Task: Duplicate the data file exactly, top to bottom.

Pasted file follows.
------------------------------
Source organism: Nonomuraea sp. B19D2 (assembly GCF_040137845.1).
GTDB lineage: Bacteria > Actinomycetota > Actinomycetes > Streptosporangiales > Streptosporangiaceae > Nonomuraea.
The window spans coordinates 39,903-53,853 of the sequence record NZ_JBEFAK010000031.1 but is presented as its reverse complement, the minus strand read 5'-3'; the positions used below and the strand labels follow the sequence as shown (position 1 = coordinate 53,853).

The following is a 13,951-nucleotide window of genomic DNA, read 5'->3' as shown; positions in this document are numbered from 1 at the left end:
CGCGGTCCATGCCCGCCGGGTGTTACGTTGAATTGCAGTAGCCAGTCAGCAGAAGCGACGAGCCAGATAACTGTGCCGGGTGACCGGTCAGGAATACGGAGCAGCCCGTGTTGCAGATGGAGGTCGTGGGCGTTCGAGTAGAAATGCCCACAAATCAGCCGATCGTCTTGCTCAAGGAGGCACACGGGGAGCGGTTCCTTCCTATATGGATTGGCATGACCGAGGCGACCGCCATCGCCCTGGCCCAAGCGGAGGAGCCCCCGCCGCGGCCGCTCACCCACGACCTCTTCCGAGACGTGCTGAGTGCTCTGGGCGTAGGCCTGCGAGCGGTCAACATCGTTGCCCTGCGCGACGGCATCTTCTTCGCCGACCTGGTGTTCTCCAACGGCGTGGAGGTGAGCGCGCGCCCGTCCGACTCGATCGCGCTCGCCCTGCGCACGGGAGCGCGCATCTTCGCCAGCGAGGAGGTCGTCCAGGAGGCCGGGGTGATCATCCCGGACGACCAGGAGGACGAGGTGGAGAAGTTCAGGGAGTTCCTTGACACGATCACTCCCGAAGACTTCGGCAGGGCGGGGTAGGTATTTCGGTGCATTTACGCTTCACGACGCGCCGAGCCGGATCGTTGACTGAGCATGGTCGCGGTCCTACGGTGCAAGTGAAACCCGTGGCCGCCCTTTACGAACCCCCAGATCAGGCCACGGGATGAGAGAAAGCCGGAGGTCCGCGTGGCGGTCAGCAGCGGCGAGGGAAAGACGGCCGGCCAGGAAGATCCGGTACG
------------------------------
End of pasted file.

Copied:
Source organism: Nonomuraea sp. B19D2 (assembly GCF_040137845.1).
GTDB lineage: Bacteria > Actinomycetota > Actinomycetes > Streptosporangiales > Streptosporangiaceae > Nonomuraea.
The window spans coordinates 39,903-53,853 of the sequence record NZ_JBEFAK010000031.1 but is presented as its reverse complement, the minus strand read 5'-3'; the positions used below and the strand labels follow the sequence as shown (position 1 = coordinate 53,853).

The following is a 13,951-nucleotide window of genomic DNA, read 5'->3' as shown; positions in this document are numbered from 1 at the left end:
CGCGGTCCATGCCCGCCGGGTGTTACGTTGAATTGCAGTAGCCAGTCAGCAGAAGCGACGAGCCAGATAACTGTGCCGGGTGACCGGTCAGGAATACGGAGCAGCCCGTGTTGCAGATGGAGGTCGTGGGCGTTCGAGTAGAAATGCCCACAAATCAGCCGATCGTCTTGCTCAAGGAGGCACACGGGGAGCGGTTCCTTCCTATATGGATTGGCATGACCGAGGCGACCGCCATCGCCCTGGCCCAAGCGGAGGAGCCCCCGCCGCGGCCGCTCACCCACGACCTCTTCCGAGACGTGCTGAGTGCTCTGGGCGTAGGCCTGCGAGCGGTCAACATCGTTGCCCTGCGCGACGGCATCTTCTTCGCCGACCTGGTGTTCTCCAACGGCGTGGAGGTGAGCGCGCGCCCGTCCGACTCGATCGCGCTCGCCCTGCGCACGGGAGCGCGCATCTTCGCCAGCGAGGAGGTCGTCCAGGAGGCCGGGGTGATCATCCCGGACGACCAGGAGGACGAGGTGGAGAAGTTCAGGGAGTTCCTTGACACGATCACTCCCGAAGACTTCGGCAGGGCGGGGTAGGTATTTCGGTGCATTTACGCTTCACGACGCGCCGAGCCGGATCGTTGACTGAGCATGGTCGCGGTCCTACGGTGCAAGTGAAACCCGTGGCCGCCCTTTACGAACCCCCAGATCAGGCCACGGGATGAGAGAAAGCCGGAGGTCCGCGTGGCGGTCAGCAGCGGCGAGGGAAAGACGGCCGGCCAGGAAGATCCGGTACG